Animal Welfare

Meet Teddy Bear, Dallas' World-Famous Talking Porcupine

For the stars of viral animal videos, fame can be a cruel mistress. One day, you're the darling of Buzzfeed. The next, you're snorting lines of cat nip from a rolled-up eviction notice.

Teddy Bear, the talking porcupine, has managed to avoid that fate. Two years after his star first rose, it's still burning strong thanks to his uncanny Super Bowl predictions and festive holiday costumes. The national TV bookings are still coming in, as are the YouTube clicks.

And it's all because someone gave Allison Blankenship a Flip video camera. Blankenship, who runs Zooniversity, a wildlife-rescue and animal-education center in Dallas, tested it out by filming the resident porcupine eating his snack. She posted it on YouTube, where it sat unwatched for six months until someone decided Teddy Bear was talking.

"Honestly, when I shot that very first one with that ear of corn, I didn't hear what other people heard in it, because to me it just sounded like porcupine noises," she says.

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To Americans, those noises sounded like English. In the Netherlands, they heard Dutch. In Japan, they heard Japanese. Teenagers were convinced Teddy was spewing unfiltered profanity. Millions watched.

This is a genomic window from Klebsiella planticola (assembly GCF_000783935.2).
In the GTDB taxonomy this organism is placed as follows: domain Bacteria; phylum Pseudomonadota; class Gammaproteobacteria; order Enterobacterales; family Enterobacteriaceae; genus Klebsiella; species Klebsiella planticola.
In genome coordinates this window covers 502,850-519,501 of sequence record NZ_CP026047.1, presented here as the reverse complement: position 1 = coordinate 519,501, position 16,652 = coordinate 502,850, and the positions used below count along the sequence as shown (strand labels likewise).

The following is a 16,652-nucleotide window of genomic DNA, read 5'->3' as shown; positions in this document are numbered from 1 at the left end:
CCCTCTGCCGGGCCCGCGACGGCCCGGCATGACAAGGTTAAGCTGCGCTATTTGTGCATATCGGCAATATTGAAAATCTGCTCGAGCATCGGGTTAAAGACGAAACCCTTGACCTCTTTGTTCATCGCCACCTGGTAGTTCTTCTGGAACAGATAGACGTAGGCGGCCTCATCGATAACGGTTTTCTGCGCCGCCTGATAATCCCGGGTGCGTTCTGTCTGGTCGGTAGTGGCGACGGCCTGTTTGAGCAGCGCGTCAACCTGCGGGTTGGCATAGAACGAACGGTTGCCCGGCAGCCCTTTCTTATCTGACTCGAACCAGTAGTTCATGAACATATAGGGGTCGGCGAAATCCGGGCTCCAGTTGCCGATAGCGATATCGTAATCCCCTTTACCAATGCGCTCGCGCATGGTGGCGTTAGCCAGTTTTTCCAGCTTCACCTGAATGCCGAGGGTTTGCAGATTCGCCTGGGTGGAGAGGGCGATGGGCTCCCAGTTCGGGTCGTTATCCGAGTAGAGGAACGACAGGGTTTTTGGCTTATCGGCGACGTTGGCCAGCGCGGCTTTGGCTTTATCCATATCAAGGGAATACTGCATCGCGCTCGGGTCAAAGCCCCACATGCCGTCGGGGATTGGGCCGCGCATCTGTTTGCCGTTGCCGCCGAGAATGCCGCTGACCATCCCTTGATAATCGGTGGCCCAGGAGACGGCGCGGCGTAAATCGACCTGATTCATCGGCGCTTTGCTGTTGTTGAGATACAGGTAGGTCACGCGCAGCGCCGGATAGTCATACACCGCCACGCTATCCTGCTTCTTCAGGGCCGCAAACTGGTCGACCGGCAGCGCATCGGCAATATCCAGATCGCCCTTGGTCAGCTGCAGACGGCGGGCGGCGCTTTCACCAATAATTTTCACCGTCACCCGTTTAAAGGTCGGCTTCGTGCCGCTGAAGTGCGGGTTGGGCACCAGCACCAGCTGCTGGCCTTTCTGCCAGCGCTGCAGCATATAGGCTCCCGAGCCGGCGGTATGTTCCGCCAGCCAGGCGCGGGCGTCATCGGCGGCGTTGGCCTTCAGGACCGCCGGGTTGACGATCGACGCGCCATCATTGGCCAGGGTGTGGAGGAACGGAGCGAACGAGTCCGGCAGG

Blankenship was content to leave it at that, but Teddy Bear now had a fan base. Some of them threatened to set up a Facebook page if she didn't do it first. They also demanded more videos, which Blankenship dutifully produced.

"The first year, we did all sorts of ones that were holiday-based," she says. "In retrospect, they got a little too goofy with the costumers and hats."

After a while, Teddy fever died down. "Teddy Bear, the Porcupine, Cools Off with a Frozen Banana" was a dud. So was "Teddy the Porcupine's Easter treat." Blankenship put away her camera and focused on her business. Then, last month, she caved to the increasingly insistent demands of Teddy's followers and filmed a couple of clips of him eating a pumpkin. They blew up, getting about a million views.

Blankenship describes the experience as "a crazy two years of viral insanity." It's been fun, even if it hasn't drummed up many bookings. Blankenship plans to continue, so long as the masses keep demanding it.

Correction: The original version of this post incorrectly stated Zooniversity is based in Grand Prairie. It is located in Dallas.

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Eric Nicholson
Contact: Eric Nicholson

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